"It has been one of the hardest years ever." Teachers rise to Covid challenge

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The pandemic has hit dance schools hard. Forced to close for months, it has jeopardised the income of teachers and forced a frustrating interruption on the progress of their students. It’s not over yet, with schools still having to observe Covid-19 hygeine and social distancing protocols (and with Melbourne schools still closed at the time of writing) but most teachers are now looking back and marvelling at how they survived. “It has definitely been one of the hardest years ever,” says Terry Simpson, who has been running her studios for “about 40 years” in Adelaide.

Terry Simpson with pupils. Photo: Ian Brenner.
Terry Simpson with pupils. Photo: Ian Brenner.

Simpson has four venues – two in Adelaide city, one in a church hall and one in a community centre in Mitcham – with about 300 students from beginners to full-time taking day and night classes. When the shutdown was announced “we had half a day to let everybody know”, she says.

Her initial reaction was that she couldn’t “possibly reinvent myself at this point in my life”.

But like many teachers and studio owners facing the situation, she discovered new abilities in herself. “It’s amazing what you can do,” she exclaims.

She began by using the school’s facebook page to post pre-recorded classes but soon realised the students would need more to keep them engaged. So she moved to a schedule of streamed on-line classes. “I can’t remember how many timetables we wrote in those three months.” Even though it was a skeleton program, at considerably reduced fees, and “full-on and extremely tiring and stressful dealing with the technology,” it kept her staff employed and her pupils happy.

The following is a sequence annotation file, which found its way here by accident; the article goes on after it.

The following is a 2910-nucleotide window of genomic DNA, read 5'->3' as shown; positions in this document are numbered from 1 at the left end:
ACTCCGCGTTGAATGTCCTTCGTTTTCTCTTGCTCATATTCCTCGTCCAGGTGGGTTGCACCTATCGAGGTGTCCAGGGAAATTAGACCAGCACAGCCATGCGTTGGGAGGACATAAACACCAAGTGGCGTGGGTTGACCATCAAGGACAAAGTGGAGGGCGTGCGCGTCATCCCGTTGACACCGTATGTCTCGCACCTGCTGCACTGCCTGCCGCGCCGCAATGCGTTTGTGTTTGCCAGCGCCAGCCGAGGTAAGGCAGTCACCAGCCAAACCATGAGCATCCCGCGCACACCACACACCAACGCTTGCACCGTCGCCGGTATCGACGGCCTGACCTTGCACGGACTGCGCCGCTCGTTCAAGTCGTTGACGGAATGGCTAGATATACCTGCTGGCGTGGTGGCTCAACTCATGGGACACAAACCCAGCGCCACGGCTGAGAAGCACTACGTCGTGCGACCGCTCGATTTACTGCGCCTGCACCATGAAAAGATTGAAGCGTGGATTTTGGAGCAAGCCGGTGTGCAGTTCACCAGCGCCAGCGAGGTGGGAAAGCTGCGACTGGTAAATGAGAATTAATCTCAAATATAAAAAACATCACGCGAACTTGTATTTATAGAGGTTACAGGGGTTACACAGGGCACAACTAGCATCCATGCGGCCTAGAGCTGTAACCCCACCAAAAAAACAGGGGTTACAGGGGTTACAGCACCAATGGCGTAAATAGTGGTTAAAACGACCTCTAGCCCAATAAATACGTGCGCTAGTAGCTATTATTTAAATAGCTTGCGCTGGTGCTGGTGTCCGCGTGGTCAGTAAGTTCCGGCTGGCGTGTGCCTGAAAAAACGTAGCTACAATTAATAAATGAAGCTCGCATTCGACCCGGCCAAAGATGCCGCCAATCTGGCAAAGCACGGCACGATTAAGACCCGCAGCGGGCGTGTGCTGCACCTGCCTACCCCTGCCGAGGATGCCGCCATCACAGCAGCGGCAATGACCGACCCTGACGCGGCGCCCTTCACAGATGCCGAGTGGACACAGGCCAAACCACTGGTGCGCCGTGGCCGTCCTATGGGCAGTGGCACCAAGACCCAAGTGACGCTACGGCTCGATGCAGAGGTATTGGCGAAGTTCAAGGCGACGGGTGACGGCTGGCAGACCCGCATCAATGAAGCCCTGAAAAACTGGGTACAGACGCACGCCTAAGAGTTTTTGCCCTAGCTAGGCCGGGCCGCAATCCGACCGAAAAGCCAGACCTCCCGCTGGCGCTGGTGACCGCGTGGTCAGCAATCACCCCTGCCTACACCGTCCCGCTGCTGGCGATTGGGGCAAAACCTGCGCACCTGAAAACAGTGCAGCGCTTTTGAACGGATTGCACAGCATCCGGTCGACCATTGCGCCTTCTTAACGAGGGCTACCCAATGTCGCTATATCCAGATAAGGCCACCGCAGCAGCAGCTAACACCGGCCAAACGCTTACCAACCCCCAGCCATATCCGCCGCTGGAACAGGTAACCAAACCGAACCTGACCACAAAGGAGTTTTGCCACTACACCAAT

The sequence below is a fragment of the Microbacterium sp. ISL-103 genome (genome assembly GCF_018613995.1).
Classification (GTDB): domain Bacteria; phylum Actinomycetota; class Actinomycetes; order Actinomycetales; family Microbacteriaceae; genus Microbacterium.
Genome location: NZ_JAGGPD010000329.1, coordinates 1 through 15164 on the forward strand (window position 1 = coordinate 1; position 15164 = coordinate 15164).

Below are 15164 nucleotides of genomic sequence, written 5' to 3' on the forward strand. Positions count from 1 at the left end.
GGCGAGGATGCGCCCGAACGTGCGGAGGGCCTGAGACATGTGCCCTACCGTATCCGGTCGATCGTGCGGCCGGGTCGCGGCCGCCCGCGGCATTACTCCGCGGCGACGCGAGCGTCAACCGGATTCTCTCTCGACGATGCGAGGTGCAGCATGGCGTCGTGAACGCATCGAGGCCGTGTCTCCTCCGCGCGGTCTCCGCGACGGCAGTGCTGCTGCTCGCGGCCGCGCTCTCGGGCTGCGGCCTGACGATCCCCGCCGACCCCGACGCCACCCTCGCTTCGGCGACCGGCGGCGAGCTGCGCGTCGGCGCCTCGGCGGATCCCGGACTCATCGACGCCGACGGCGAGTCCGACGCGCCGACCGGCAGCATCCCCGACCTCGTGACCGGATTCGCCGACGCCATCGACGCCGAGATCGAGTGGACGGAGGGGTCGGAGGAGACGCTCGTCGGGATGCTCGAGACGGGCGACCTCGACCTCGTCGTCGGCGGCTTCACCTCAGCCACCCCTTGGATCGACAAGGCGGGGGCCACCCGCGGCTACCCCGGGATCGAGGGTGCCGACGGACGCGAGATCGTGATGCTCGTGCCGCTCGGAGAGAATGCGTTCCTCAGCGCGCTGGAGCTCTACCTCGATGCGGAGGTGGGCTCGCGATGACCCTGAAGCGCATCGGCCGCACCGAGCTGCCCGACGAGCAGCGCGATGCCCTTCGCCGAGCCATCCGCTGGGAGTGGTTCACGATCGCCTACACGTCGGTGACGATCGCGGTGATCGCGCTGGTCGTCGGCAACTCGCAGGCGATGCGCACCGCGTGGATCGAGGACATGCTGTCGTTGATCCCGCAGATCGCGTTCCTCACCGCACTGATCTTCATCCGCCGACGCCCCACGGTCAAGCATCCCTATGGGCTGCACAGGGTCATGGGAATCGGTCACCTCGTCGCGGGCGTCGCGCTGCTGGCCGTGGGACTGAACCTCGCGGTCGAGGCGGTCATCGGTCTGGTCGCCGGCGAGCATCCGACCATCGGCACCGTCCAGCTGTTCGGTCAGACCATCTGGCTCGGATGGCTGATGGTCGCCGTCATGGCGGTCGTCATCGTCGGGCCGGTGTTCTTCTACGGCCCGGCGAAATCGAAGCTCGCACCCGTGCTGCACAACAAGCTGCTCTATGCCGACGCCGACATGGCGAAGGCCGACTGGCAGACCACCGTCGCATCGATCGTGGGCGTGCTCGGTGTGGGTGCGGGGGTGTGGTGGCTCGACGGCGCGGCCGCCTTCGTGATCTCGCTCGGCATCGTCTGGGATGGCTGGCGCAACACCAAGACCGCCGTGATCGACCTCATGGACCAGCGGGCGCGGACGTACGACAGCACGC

In fact, like many other teachers, she found that the on-line classes brought her closer to her students and families. Rather than seeing pupils as a group, dropped off at the door of the studio, she and her teachers found themselves in their pupils’ homes, “looking at their sofas, their dogs, their washing,” she laughs. “A few mums were in the background, dancing away!”

Another positive aspect of the exerience was the gratitude of the parents. “People suddenly realised what you did with the children, even though [in these circumstances] it was so limited. They were so thankful. You have no idea the positive feedback I got.”

In Sydney, Sarah Boulter, the director of Ev and Bow full-time school in Kirrawee, was similarly daunted at the prospect of adapting to new technology. “I’d never run Zoom in my life; I didn’t know what it was!” she exclaims. Once her classses were up and running, however, she quickly realised that keeping the connection with her students during the lockdown “was really important, especially for the fulltimers”. “They had invested their time into the school, their training, and then they had nothing. I was really surprised by how engaged they were.”

Boulter ran a trimmed-down timetable of technique and conditioning classes. She also drew on her professional friends and contacts to augment the classes with some”very exciting lectures”, on such topics as casting, life on Broadway and the West End, and audition techniques. “I found that often stimulated them more than moving. I guess we’re lucky because with full-timers they want that type of education, they’re not children.” 

The pandemic has been particularly tough on vocational students, especially those senior students nearing the peak of their training and hoping for professional experience in the near future. But just as their teachers have found unexpected new skills and the ability to adapt, so have their pupils shown impressive resilience. Anecdotal evidence collected for Dance Australia has shown that most persisted with their classes and returned in surprising good physical condition. “It really sorts out those who want to dance more than life itself,” says Simpson.


Next week – how the Australian Ballet School managed.







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